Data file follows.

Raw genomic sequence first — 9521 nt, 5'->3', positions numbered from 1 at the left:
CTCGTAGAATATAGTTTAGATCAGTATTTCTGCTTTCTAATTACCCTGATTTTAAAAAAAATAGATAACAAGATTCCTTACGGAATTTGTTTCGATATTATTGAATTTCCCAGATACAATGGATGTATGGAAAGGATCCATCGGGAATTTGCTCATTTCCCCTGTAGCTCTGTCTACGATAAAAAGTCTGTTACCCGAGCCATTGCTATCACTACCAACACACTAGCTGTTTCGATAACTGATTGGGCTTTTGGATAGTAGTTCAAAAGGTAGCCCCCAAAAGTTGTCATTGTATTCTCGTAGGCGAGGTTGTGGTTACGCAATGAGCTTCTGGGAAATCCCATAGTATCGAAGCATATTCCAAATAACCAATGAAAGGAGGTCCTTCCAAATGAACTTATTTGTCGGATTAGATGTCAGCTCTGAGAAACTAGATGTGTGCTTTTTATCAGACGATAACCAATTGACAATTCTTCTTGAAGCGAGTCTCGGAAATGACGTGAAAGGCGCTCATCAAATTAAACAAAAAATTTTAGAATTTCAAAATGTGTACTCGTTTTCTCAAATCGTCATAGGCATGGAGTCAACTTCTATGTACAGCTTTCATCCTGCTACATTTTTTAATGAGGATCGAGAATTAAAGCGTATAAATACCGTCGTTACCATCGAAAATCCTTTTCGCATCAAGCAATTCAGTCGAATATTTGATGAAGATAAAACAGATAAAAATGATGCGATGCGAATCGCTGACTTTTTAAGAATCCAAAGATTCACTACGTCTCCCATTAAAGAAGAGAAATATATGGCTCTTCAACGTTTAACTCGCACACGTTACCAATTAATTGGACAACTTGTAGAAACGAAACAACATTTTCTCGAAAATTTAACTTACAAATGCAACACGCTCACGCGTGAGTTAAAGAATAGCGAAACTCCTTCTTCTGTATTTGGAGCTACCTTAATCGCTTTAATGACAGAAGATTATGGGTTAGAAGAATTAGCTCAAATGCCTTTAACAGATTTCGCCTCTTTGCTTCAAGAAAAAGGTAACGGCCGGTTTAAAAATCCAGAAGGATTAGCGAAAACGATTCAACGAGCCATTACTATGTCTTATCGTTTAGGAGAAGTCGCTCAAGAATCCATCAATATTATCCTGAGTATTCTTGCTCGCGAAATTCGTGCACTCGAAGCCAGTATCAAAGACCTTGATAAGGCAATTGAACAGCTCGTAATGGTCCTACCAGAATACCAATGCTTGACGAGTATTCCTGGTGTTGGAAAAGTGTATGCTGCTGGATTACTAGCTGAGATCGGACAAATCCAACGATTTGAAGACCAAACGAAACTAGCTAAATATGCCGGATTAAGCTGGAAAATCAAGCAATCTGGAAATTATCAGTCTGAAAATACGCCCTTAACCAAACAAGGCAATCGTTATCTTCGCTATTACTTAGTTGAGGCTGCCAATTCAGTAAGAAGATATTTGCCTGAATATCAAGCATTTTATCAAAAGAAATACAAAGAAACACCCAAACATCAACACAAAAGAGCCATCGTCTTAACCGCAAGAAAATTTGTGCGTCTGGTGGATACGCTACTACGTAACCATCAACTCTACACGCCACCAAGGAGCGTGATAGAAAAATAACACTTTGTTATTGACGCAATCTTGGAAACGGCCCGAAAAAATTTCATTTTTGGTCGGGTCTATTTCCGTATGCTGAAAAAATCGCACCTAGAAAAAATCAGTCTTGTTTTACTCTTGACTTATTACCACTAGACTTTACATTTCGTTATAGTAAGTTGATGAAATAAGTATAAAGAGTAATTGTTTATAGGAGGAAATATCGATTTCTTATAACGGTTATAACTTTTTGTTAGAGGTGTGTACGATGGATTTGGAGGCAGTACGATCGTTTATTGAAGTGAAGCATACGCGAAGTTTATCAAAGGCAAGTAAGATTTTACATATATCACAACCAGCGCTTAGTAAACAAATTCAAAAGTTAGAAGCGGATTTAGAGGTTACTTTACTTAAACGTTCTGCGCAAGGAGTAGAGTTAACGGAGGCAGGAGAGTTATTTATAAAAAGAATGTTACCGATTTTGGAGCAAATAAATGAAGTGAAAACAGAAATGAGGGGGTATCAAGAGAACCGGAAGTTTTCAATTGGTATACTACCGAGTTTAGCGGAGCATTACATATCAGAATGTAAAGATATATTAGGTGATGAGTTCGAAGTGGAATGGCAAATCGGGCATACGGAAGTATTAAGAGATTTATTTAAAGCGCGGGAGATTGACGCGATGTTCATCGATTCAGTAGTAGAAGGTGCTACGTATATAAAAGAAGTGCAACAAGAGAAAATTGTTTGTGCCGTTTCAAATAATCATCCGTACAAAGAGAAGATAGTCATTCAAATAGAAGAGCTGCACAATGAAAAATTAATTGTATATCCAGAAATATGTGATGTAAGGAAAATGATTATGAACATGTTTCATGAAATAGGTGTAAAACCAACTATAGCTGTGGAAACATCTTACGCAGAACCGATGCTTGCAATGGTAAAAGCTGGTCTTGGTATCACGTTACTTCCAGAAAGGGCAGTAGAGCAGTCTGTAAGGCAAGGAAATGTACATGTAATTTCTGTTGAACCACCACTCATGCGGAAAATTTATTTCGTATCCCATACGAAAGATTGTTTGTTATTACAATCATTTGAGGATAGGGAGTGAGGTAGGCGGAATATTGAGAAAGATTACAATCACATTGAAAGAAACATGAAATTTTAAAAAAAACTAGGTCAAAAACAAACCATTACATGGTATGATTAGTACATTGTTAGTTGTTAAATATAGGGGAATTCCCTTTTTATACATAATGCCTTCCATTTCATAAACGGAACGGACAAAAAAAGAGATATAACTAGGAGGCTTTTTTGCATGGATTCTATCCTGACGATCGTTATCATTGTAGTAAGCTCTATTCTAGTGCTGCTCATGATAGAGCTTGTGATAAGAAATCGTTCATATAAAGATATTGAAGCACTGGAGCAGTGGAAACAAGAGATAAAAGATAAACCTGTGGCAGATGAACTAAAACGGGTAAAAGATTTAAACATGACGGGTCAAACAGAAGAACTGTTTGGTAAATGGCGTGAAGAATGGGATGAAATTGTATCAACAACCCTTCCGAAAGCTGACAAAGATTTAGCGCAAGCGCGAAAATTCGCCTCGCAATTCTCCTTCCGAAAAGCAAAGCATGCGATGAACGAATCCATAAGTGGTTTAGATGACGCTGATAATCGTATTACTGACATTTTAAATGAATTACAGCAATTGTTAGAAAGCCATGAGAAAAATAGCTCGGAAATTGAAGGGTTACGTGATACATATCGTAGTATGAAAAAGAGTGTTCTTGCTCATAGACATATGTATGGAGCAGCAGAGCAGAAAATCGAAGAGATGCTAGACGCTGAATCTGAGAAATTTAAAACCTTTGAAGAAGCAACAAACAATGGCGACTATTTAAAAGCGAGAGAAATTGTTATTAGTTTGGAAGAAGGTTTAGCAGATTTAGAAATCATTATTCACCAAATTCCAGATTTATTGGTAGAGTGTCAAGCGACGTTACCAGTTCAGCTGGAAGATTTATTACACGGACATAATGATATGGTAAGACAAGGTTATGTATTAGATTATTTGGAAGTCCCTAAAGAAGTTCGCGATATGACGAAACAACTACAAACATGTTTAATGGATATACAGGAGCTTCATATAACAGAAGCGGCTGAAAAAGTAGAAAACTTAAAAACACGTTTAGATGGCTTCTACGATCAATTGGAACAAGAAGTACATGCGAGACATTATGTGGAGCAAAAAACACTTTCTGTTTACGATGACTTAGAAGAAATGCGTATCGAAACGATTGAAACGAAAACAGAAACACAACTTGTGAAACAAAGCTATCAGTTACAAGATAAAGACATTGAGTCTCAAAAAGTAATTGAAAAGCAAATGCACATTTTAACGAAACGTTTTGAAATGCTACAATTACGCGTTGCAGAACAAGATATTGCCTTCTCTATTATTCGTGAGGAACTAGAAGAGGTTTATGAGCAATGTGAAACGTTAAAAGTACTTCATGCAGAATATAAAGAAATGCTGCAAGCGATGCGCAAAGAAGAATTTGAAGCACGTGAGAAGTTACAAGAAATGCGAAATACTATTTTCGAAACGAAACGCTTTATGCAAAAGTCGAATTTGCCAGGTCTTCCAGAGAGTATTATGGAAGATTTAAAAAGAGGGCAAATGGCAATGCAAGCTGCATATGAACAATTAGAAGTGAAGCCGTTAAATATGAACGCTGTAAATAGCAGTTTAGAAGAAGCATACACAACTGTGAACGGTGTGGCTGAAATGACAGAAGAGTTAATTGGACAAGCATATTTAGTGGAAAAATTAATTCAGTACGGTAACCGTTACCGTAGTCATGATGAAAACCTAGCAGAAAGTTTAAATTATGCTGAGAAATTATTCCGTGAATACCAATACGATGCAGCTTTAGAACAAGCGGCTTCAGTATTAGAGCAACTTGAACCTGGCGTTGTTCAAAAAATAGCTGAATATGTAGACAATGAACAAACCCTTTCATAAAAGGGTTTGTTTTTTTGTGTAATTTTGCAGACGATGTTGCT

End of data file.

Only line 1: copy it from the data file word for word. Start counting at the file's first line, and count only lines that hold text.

Raw genomic sequence first — 9521 nt, 5'->3', positions numbered from 1 at the left: